This started as a letter to a new mom I know, and I decided I wanted to share it more widely.
Dear new parents –
Starting out on this journey is scary, really scary sometimes. And you feel like there’s so much to learn, memorize and choose. So much pressure to get it right or you’ll be judged horribly. Here’s what I hope you really know and understand about parenting in the first year:
1. You will know what your baby needs. Sometimes. Eventually. You will learn, over time, how to interpret your baby’s cries, what works best to soothe your baby, and how to best connect with your baby. But it doesn’t come all at once, and it comes through trial and error. Be kind to yourself through that process.
2. That process never ends. As soon as you think you have it all figured out, your kid will go through another milestone and totally change. Be kind to yourself when you feel like you’ve lost your footing.
3. You don’t have to fix it every time. Sometimes your baby just needs to cry it out in your arms. We all need a shoulder to cry on sometimes, with someone who isn’t stressed out about trying to fix it. So if you can’t fix it, just hold them while they cry. It’s easier when you let go of fixing it.
4. You’ll get LOTS of advice. Sometimes when you need it and want it, sometimes when that advice feels more like criticism. Remember there’s no one right way to parent, and YOU get to decide how to parent. When you get advice: smile, nod, thank them. Then consider it and choose whether or not to implement it, based on your personal beliefs and desires.
5. There are lots of parenting styles out there. You don’t need a name for yours. Or if you want a name, give it your own! You can take bits and pieces from different philosophies and make your own patchwork. There is no one right way to be a parent. Don’t let anyone tell you otherwise!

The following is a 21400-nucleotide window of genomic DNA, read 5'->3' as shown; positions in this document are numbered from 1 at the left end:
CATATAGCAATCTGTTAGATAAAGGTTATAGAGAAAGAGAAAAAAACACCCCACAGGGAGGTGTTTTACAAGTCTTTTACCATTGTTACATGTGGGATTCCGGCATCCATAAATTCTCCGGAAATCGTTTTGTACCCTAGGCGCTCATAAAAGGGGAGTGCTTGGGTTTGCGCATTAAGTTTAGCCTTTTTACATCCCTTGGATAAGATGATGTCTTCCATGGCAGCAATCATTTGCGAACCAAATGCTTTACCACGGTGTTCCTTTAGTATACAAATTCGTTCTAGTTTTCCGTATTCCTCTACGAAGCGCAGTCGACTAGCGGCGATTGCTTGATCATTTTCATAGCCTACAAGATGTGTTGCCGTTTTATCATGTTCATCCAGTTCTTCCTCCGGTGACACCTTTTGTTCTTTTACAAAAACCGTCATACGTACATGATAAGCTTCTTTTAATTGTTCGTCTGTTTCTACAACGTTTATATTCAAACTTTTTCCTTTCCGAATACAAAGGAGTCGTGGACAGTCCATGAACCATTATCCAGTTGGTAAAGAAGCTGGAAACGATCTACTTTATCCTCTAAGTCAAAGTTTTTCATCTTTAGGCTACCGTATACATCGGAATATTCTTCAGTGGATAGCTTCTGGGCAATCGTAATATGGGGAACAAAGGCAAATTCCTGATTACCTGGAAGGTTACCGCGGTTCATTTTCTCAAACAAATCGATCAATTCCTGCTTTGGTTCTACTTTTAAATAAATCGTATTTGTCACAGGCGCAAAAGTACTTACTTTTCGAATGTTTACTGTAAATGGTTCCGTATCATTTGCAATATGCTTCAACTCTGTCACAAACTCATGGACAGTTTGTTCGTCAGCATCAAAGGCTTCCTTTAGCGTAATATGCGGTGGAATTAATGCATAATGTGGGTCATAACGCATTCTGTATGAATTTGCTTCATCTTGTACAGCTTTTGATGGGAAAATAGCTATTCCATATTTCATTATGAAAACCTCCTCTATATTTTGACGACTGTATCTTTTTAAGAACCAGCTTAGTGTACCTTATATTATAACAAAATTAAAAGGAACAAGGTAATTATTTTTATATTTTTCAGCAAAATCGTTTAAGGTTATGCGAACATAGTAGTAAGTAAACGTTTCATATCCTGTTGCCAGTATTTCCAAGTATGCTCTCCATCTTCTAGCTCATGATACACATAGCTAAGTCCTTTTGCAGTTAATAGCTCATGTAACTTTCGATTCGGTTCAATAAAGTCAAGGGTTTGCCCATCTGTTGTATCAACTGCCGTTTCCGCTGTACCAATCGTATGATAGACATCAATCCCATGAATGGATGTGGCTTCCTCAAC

6. You do NOT have to cherish every single moment. Yes, they grow fast. Yes, it’s nice to savor the good times. But when you’re functioning on 2 hours of sleep, dinner is burning and your baby just had a blowout diaper all over the carpet and your clothes, do not feel like you have to cherish that moment.
7. Don’t hesitate to get help if you need it. Whether that’s with breastfeeding, postpartum depression or anxiety, or just needing a break from the baby, call on family, your community, and professionals sooner rather than later. Accept help with small problems BEFORE you feel swamped and alone!
8. Yes, parents should sacrifice for their babies. Your life SHOULD change when you have a baby. Yes parents are in charge, and order is a good thing. But let’s be honest, being on either end of the spectrum is not a great place to be for either parents or baby. Find the happy medium that is the right balance for your family at whatever stage you’re in. This might vary from day to day.
9. Let each other parent in their own way. It’s GOOD for babies to experience different ways of doing things, and a controlling hypercritical parent ends up doing everything alone and resenting it.
10. Love your baby hard. Always choose to show love along with all the other emotions. Kids need the security of constant love, and it makes everything, from bonding, to discipline, to family time easier and more enjoyable.
I hope your transition to parenthood goes smoothly.